The Jozi Art scene has woken up after the festive season shut down: what’s on for Feb/March 2011

Scottish painter George Devlin will be exhibiting his European Summer works at the Everard Read Gallery (6 Jellicoe Ave) during February. Also at the Everard is Thea Soggot’s ‘Earth and Ink’ from 10 February – 9 March. 
Dylan Lewis is showing his recent body of mythological figures sculpted from clay and cast in bronze at CIRCA on Jellicoe 15th of February to 9th of March
A retrospective of the work of octogenarian photographer, J.D. Okhai Ojeikere  at Gallery MOMO in Johannesburg 03 Feb 2011 – 28 Feb. Titled ‘Sartorial Moments and the Nearness of Yesterday’, the exhibition features a selection of images that interact with notions of modernity and nationalism through fashion.  Ojeikere began his photographic career in Abakaliki, Ebonyi State, in 1950, with a camera that he got for two pounds sterling. He now has over 5000 photographs in his archives; and his artistic images of hairstyles like ‘Onilegogoro’, have acquired an iconic status. 
No Romance an exhibition showing individual and collaborative works by Ghada Amer and Reza Farkhondeh is showing at the Goodman Gallery from 17th Feb to 2nd April
Showing at David Krut Projects is Maja Maljević in her solo exhibition, Bubble and Leak, consisting of a series of large oil paintings and selected prints. On from 10th Feb to 19th March
Super Boring by Wayne Barker, who is anything but super boring, is showing at the Standard Bank Art Gallery from 2nd Feb to 9th April  Renowned for his re-interpretations of paintings by the Afrikaner nationalist artist, JH Pierneef, for this Barker  has produced a new body of work that confronts and questions the new South African culture.  ‘Super Boring’ was initially a curatorial collaboration between SAMC Art Gallery, Andrew Lamprecht and Barker.  There is an accompanying catalogue contextualising his new work in relation to earlier bodies of work.
Gabrielle Goliath’s Exhibition Murder on 7th at Nirox Projects, Arts on Main 3 -27 feb
As a body of work, Murder on 7th is styled according to the murder mystery ‘whodunnit’ tradition. Seven rooms, typical of the suburban domestic residence are presented as potential crime scenes – to be investigated by the viewer. The image of each room, a titled portrait set in its corresponding environ, is presented within a black CCTV-like structure or housing. This reference to surveillance is suggestive of the potential threat of crime, as well as of the pervasive culture of security in suburban South Africa.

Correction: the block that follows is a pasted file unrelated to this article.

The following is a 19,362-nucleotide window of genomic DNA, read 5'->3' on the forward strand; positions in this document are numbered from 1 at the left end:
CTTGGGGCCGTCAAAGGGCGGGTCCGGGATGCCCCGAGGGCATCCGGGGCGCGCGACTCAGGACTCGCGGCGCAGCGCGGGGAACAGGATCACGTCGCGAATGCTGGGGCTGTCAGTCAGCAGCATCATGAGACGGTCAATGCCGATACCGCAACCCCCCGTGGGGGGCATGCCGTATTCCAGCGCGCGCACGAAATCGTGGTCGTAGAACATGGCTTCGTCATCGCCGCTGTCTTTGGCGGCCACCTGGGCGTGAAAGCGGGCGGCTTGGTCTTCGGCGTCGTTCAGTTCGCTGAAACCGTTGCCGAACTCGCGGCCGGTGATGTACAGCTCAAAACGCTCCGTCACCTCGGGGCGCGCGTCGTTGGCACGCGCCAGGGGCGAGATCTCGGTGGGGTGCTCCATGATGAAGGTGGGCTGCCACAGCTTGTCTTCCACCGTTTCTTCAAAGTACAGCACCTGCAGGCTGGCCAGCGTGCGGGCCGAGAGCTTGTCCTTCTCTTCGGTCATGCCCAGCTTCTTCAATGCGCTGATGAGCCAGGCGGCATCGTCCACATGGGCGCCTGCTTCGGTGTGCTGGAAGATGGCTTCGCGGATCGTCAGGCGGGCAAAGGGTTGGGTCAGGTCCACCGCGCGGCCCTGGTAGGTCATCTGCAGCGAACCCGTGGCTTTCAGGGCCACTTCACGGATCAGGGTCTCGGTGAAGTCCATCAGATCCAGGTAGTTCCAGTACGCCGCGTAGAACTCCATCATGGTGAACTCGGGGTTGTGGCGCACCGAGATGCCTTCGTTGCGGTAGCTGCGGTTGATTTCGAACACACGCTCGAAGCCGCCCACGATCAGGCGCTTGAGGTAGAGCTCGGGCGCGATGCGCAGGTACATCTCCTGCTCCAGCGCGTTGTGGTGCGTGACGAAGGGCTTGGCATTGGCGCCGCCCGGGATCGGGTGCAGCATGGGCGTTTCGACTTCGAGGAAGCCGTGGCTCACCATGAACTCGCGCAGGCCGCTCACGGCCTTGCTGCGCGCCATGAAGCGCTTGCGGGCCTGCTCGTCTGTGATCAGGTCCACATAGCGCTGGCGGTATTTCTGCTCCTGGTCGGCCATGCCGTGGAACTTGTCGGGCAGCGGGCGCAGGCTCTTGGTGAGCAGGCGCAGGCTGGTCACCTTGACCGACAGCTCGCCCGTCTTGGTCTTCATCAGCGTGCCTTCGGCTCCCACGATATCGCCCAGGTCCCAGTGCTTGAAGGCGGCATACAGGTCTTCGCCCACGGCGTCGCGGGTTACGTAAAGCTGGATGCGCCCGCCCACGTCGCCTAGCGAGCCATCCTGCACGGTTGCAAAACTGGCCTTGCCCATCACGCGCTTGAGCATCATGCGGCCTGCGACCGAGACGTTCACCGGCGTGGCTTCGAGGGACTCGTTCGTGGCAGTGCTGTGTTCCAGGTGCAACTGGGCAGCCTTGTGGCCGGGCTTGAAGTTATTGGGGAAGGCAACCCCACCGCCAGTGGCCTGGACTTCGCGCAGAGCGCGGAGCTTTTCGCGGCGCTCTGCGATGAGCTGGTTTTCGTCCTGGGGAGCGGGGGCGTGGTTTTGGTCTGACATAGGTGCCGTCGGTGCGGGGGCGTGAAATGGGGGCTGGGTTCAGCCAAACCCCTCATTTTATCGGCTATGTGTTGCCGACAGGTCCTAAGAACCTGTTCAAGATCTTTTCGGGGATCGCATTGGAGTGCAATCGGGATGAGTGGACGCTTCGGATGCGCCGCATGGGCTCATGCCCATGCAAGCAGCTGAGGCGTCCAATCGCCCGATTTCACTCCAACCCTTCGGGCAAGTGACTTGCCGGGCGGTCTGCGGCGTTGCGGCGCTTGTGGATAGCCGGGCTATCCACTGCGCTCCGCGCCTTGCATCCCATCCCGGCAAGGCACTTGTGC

Bonile Bam Recognition 2000-2010 at Seippel Gallery, Arts on Main 6 February 2011 – 10 April Comprises 10 years of black and white photographs of urban scenes and landscapes
Estudio Campana at the Goodman Gallery Projects, Arts on Main 5 February  – 9 April The two brothers Humberto and Fernando Campana are Brazilian designers who have been working together since the 1980s producing a range of  industrial design pieces
South African Photography at the Bailey Seippel Gallery, Arts on Main 10 February 2011- mid April   Includes  a selection of works from major SA photographers, such as Bob Gosani, Cedric Nunn, Sam Nzima, Paul Weinberg among others.
Figures of Speech at Jozi ArtLab, Arts on Main 25 February- 8 March  Curated by Eva Seufert & Claudia Shneider this exhibition presents works by South African and German artists: Ingo Gerken, Bandile Gumbi, Sharlene Khan, Alexandra Ross, Eva Seufert & Claudia Shneider. During the exhibition at Arts on Main, other discursive events, workshops and interventions will take place at the Hector Pietersen Museum Kliptown Centre in Soweto, Keleketla! Library at Drill Hall in Johannesburg, and the Polokwane Art Centre.                                                                                                                                                                                                                                                           Other Views is an African art exhibition currently on view until 11th March at the Origins Centre Gallery, Wits  It challenges some of the entrenched views of classic art history that see African art as peripheral, and frozen in primitive and traditional pardigms.     Tracey Rose’s first large scale solo exhibition to be held in South Arica, Waiting for God, opens at the Johannesburg Art Gallery on 20th Feb at 4pm. In her performance-based practice, Rose examines the roles given to Africans, to African women, and to women in a male dominated world.  Drawing on theatre conventions and the carnival condition her work often makes satirical comment. This exhibition will include an extensive photographic and video work archive of past live performance works.                                                                                                                                                                                                                                                                       

                                                                                                                                                                                                                                                                                                                                                                                                                                                                                                  

 

 

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